Almost all fire safety organizations and codes require the use of smoke alarms in new business and residential construction. The idea is that they save lives, as mentioned in this article from FEMA.
This article from Freakanomics calls into question their actual efficacy in saving lives, compared to other trends which have reduced fire deaths.
If the ionization smoke alarm was responsible for most of the decrease in fire deaths in the last part of the 20th century, shouldn’t the rate of decrease have been greatest over the time period that smoke alarm usage increased the fastest? Yet over the time period of 1977–1987, when the use of smoke alarms skyrocketed, the trend line remained relatively constant. The death rate was trending down before smoke alarms and continued to trend down after they saturated the market. It does not appear that ionization smoke alarms affected the trend line. NIST inexplicably ignores the trends in better building codes, reduction in smoking, better firefighting equipment, and better emergency medical care as likely reasons for the reduction in fire deaths.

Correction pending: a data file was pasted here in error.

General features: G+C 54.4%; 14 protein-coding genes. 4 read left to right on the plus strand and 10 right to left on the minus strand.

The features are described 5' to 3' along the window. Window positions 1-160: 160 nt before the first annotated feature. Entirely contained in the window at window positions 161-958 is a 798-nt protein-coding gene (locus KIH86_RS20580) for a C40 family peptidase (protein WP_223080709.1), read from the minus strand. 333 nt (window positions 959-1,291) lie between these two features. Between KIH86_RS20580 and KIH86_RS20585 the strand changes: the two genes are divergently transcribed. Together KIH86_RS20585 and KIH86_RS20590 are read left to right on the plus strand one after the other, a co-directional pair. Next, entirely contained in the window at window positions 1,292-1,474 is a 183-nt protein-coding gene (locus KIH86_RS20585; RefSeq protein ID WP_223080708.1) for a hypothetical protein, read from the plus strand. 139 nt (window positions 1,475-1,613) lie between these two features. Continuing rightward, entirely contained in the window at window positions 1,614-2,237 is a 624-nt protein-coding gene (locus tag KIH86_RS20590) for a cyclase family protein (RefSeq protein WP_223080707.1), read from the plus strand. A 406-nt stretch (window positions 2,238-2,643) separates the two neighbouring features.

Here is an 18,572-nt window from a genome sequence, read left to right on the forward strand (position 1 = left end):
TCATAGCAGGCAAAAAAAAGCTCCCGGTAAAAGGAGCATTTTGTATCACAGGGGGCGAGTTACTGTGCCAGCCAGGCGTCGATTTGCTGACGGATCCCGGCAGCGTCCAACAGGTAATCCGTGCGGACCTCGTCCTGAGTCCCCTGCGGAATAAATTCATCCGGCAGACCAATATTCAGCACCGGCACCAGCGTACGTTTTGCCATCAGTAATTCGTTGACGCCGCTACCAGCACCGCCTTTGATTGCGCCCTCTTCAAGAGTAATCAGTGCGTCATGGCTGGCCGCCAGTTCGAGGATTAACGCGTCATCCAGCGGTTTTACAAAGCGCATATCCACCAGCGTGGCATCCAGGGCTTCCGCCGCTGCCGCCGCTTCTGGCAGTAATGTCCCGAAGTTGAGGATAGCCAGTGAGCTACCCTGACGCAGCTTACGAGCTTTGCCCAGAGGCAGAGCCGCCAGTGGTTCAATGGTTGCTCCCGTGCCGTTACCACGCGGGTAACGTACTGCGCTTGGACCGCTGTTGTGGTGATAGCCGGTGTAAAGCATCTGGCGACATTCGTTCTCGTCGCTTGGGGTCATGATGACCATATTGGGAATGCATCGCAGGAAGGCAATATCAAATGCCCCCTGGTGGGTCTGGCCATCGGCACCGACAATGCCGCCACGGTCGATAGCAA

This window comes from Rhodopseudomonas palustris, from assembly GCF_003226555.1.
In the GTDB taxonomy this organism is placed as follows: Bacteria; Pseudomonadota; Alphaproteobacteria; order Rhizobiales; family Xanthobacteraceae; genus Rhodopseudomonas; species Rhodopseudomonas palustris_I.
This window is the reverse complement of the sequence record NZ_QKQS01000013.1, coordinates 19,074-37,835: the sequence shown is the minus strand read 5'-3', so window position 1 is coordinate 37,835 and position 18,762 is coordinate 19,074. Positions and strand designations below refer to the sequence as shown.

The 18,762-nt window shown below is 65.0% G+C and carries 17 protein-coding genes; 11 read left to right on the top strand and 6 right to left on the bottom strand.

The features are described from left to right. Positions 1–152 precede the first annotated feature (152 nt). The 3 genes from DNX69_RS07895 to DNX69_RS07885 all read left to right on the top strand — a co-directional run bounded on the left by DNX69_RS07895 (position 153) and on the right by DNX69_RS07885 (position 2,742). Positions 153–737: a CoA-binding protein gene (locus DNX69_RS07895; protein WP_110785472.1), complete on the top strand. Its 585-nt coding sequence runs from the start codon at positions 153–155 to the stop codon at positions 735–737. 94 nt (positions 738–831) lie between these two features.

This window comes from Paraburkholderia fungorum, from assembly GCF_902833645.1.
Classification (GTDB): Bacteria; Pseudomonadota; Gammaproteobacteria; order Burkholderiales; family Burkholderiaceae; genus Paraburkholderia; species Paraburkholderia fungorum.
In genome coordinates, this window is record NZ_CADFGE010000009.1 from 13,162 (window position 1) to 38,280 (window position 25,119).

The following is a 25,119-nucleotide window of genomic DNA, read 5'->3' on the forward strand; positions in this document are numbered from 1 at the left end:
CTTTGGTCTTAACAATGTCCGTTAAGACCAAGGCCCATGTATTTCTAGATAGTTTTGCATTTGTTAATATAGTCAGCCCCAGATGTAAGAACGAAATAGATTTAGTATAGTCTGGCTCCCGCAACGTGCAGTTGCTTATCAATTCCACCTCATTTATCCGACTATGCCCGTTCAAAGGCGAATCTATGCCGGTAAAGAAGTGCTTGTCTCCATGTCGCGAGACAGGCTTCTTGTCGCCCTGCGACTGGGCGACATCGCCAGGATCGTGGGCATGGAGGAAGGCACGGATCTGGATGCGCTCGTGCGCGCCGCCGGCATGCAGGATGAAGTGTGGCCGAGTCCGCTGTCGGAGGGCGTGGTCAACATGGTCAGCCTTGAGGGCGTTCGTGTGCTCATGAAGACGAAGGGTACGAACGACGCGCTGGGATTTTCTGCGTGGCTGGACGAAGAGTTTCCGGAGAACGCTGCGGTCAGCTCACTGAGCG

Is there actual credible evidence that fire alarms reduce deaths from fire? Is all of the time and effort going into installing, maintaining, and dealing with the false alarms when they are set off by cooking just safety theater?